If Jimmy’s (Bob Odenkirk) half of the show isn’t your favourite, which is something of a problem for a show that’s ostensibly about his backstory, chances are “Sabrosito” worked very well for you. Half the hour was taken up by Gustavo Fring (Giancarlo Esposito), shedding light on the bad blood between him and Hector Salamanca (Mark Margolis). We knew in Breaking Bad that they were rivals and didn’t like each other, and our assumptions about why aren’t wrong, but it was still great to see their mutual dislike for each other explored more.
The cold open was also a highlight for Breaking Bad fans, as it brought back Don Eladio Vuente (Steven Bauer), head of the drug cartel in Ciudad Juárez across the Mexican border. He was again hanging out at his luxury villa, taking a dip in the pool, and going through the “tributes” brought to him from his “norther business”. Hector, there in person, gave him a comical ice cream mascot of ‘The Winking Greek’, inspired by his image, together with a duffel bag full of rolled bank notes. It was a somewhat typical scene, with Eladio posturing and frightening the people around him with comments they’re not sure how to take, but nevertheless very watchable. Hector may have been intimidated, but he never showed it, and ultimately came to instead feel anger and jealousy towards Gus — whose own tribute, a Los Pollos Hermanos T-shirt, went down a lot better. It also helped that fastidious Gus had taken the trouble to shrink-wrap his own bank notes into heavy blocks. It’s all about the presentation. 1–0 to Gus.
Embarrassing Hector, even in his absence, led to the episode’s best scene, when Hector and some of his cronies entered Los Pollos Hermanos to intimidate the staff, including assistant manager Lyle (Harrison Thomas), in an effort to scare Gus back to the premises. It was a very tense scene, and slightly unexpected, as I’ve always presumed the fast-food restaurant had been completely separated from the drug-trafficking that’s happening. But, as it turns out, there was this one terrifying incident that Gus had to explain away. Hector’s “revenge” was to try and get Gus to transport his own drugs across the border, now that the police have closed off his main smuggling route, which would place an unreasonable burden on Gus’s own operation.
I also loved how Hector delivered the message, sucking on a big cigar in Gus’s office, with his feet up on the desk, picking some grime off his sole with a letter opener. The next day, Gus’s explanation to his staff for the frightening ordeal they wall went through, seemed to work very well. He explained it away as an old enemy from overseas, trying to extort cash from him once again, then turned it into a patriotic “not in America” speech that got everyone on his side against the bullies he bravely sent packing.
Of course, we kind of know where this is headed. Hector in Breaking Bad is a paraplegic man who can only communicate by ringing a bell, so Gus must eventually get his revenge by putting him into that state. We always knew this, but it looks like Better Call Saul will explain exactly how — and judging from the scene where Gus went to make Mike (Jonathan Banks) an offer to join his operation, it’s going to involve the skill-set of Mr. Ehrmantraut, who also detests the Salamanca family. I can’t wait to see how it all plays out, leaving Gus as Albuquerque’s top dog.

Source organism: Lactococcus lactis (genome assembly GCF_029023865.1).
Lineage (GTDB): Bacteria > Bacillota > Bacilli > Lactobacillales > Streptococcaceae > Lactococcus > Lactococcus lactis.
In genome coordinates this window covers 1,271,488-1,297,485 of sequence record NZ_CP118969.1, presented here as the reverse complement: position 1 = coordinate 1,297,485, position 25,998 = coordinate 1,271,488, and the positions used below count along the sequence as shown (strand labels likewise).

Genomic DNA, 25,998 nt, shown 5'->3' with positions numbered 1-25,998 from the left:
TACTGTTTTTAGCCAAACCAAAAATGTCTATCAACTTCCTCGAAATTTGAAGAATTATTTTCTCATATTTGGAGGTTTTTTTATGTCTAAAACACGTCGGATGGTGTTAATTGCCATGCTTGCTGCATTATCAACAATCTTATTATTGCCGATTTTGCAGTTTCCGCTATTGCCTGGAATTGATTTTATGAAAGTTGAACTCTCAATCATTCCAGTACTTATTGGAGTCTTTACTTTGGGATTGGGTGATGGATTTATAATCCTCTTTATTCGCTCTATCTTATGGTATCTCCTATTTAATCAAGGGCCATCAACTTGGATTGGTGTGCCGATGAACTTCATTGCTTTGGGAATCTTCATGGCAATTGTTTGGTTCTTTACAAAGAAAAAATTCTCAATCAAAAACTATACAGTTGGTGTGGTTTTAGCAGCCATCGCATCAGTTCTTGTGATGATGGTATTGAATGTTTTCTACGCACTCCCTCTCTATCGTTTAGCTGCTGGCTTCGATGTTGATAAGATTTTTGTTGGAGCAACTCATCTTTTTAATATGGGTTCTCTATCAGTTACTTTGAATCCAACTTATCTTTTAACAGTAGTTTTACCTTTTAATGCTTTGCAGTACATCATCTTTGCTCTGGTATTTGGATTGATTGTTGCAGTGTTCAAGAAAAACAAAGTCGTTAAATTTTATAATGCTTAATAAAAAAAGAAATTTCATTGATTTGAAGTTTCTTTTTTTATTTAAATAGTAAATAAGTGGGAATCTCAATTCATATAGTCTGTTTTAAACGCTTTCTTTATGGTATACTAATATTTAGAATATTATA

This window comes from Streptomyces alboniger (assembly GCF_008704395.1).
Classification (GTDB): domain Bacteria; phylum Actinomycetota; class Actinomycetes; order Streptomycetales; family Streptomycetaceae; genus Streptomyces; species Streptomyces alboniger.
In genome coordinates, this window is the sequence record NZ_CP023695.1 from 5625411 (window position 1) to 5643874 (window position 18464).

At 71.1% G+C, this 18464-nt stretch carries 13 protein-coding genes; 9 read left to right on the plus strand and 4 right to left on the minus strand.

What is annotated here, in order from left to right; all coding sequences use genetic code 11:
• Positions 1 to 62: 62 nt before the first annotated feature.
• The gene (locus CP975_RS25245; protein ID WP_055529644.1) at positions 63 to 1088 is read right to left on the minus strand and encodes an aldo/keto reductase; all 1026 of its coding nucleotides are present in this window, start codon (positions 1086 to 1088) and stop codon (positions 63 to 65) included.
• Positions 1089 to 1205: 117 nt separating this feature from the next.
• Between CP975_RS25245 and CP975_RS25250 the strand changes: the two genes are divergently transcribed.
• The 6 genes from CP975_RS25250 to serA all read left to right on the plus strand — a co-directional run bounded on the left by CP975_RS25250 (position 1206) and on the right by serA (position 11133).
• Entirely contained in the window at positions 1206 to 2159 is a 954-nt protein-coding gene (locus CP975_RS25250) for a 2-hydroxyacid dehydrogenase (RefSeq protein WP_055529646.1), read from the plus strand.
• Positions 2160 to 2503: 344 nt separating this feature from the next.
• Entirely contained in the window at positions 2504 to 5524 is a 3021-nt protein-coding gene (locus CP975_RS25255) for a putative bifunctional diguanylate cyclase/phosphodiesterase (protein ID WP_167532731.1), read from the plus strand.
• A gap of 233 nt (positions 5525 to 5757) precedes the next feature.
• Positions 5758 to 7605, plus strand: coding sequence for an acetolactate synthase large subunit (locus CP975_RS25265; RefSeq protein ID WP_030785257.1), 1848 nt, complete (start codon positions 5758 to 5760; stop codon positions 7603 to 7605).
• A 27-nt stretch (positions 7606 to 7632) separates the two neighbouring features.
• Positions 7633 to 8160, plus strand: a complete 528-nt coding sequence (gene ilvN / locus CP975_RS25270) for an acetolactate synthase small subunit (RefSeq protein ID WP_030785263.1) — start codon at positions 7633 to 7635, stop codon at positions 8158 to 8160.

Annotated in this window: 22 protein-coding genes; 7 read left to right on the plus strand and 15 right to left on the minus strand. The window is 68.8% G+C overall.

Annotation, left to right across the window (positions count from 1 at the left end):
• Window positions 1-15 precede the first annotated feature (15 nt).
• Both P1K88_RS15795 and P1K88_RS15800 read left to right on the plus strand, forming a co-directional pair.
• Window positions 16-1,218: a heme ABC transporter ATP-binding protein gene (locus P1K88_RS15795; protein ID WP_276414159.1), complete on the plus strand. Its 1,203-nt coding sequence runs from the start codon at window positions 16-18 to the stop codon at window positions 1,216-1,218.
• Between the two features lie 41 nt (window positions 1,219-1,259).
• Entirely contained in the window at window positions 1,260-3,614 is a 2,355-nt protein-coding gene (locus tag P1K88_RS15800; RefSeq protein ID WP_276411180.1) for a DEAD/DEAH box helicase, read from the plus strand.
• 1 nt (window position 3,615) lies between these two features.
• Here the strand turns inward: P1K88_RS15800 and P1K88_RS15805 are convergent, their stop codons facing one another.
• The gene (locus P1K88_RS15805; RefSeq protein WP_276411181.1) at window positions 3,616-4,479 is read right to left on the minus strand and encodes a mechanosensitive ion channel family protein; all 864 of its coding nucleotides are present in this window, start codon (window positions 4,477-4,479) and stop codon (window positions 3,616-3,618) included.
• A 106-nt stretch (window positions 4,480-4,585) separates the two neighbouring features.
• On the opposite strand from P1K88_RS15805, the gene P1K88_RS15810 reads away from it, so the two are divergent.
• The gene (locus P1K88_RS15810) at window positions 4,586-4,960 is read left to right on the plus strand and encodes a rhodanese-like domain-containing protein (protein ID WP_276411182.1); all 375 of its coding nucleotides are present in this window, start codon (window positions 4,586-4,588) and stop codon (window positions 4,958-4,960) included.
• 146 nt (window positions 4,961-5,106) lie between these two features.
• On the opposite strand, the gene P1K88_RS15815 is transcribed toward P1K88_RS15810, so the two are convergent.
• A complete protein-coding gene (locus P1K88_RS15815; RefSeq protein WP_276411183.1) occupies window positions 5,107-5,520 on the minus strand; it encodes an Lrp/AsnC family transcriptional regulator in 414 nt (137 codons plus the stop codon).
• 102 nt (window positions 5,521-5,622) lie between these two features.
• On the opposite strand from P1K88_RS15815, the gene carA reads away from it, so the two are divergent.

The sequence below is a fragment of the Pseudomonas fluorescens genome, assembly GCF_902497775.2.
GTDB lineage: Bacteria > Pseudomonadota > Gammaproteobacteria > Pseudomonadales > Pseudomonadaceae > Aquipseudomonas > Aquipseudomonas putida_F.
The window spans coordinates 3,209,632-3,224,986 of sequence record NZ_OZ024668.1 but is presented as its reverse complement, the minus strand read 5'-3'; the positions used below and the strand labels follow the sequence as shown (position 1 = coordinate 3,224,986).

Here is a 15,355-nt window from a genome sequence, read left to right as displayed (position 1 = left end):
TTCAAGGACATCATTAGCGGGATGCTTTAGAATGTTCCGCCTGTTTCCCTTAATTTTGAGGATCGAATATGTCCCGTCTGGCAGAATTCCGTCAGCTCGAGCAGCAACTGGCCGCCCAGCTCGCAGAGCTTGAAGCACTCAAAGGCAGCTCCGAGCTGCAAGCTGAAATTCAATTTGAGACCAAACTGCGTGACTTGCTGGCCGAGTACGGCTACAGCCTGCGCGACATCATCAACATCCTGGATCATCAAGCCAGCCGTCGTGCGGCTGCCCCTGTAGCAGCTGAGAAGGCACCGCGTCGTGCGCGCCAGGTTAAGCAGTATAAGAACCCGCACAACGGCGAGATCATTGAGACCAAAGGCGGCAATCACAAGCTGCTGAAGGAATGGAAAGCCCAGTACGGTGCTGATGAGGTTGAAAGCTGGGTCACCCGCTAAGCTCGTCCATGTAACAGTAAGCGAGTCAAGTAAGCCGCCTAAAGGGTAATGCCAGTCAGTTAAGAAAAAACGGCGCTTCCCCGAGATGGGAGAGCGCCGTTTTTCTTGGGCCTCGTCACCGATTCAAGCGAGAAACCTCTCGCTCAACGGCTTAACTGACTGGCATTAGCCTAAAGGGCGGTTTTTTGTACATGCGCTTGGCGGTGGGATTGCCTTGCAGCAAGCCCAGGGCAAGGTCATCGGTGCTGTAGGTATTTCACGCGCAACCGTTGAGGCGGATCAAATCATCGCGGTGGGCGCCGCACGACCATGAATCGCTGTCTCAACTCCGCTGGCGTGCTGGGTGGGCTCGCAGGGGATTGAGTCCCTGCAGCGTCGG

Jimmy’s story again wasn’t the best, but it tends to work better when there’s an air of mystery about everything happening. There’s still a court case brewing between Jimmy and his brother Chuck (Michael McKean), which will likely end with Jimmy losing his career as a lawyer, but rather like Gus he has a plan of action that involved Mike. We just don’t know what that plan is. Mike was sent to Chuck’s house to repair his broken door, in the guise of the handyman that had been called, then proceeded to take photographs of Chuck’s house that he later handed over to Jimmy in a diner. What was Mike doing exactly? Why will these photos help? It’s unclear.
But we do know that Kim’s (Rhea Seehorn) involved, as she got confirmation from Chuck after their disciplinary hearing that a copy of Jimmy’s confession tape definitely exists. That sounds like bad news, but both she and Jimmy seemed happy as they left the meeting together. Again, it’s unclear what’s afoot, but I rather like that. It’s also fun that Kim’s willing to play dirty, to save Jimmy at least, because she could have been written a very different way. But it’s always been clear that, while she’s a straighter arrow than Jimmy, she has a knack for being underhanded and isn’t going to just wash her hands of Jimmy when the going gets tough. I look forward to seeing how they defeat Chuck in court.
Above all, “Sabrosito” was a great chance to highlight some of Better Call Saul’s great duos. Hector and Gus make for excellent enemies, we had Mike and Jimmy working together again (they seem to just owe each other favours, with the next one due from Jimmy), there were flashes of the upbeat can-do spirit between Kim and Jimmy, and we even got a very rare moment with Chuck and Mike sharing the screen. And it seems another intriguing duo’s about to be formed, once Mike decides to keep financing his little granddaughter’s lifestyle by earning money from a big player like Gus.
- I loved the visual touch of cutting to Mike reading a copy of ‘The Family Handyman’ after his undercover scene at Chuck’s house fixing the door, because it instantly explained why he was able to do the job and not raise any suspicions.